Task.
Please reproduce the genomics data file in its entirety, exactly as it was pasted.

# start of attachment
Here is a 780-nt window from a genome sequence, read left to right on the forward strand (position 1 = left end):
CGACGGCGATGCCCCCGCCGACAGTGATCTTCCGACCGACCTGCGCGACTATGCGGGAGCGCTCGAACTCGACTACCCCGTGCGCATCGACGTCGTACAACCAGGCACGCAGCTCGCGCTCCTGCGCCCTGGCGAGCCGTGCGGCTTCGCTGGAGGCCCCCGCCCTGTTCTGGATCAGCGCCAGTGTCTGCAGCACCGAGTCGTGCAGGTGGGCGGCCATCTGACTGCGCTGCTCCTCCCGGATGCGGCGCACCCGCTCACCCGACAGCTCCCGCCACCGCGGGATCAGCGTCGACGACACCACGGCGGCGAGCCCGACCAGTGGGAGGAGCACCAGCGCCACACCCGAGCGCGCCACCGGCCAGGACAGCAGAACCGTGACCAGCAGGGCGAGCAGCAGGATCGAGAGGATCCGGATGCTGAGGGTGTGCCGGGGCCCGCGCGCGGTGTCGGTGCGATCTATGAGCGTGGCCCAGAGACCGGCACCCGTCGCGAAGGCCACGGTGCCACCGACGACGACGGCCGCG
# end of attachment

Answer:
Here is a 780-nt window from a genome sequence, read left to right on the forward strand (position 1 = left end):
CGACGGCGATGCCCCCGCCGACAGTGATCTTCCGACCGACCTGCGCGACTATGCGGGAGCGCTCGAACTCGACTACCCCGTGCGCATCGACGTCGTACAACCAGGCACGCAGCTCGCGCTCCTGCGCCCTGGCGAGCCGTGCGGCTTCGCTGGAGGCCCCCGCCCTGTTCTGGATCAGCGCCAGTGTCTGCAGCACCGAGTCGTGCAGGTGGGCGGCCATCTGACTGCGCTGCTCCTCCCGGATGCGGCGCACCCGCTCACCCGACAGCTCCCGCCACCGCGGGATCAGCGTCGACGACACCACGGCGGCGAGCCCGACCAGTGGGAGGAGCACCAGCGCCACACCCGAGCGCGCCACCGGCCAGGACAGCAGAACCGTGACCAGCAGGGCGAGCAGCAGGATCGAGAGGATCCGGATGCTGAGGGTGTGCCGGGGCCCGCGCGCGGTGTCGGTGCGATCTATGAGCGTGGCCCAGAGACCGGCACCCGTCGCGAAGGCCACGGTGCCACCGACGACGACGGCCGCG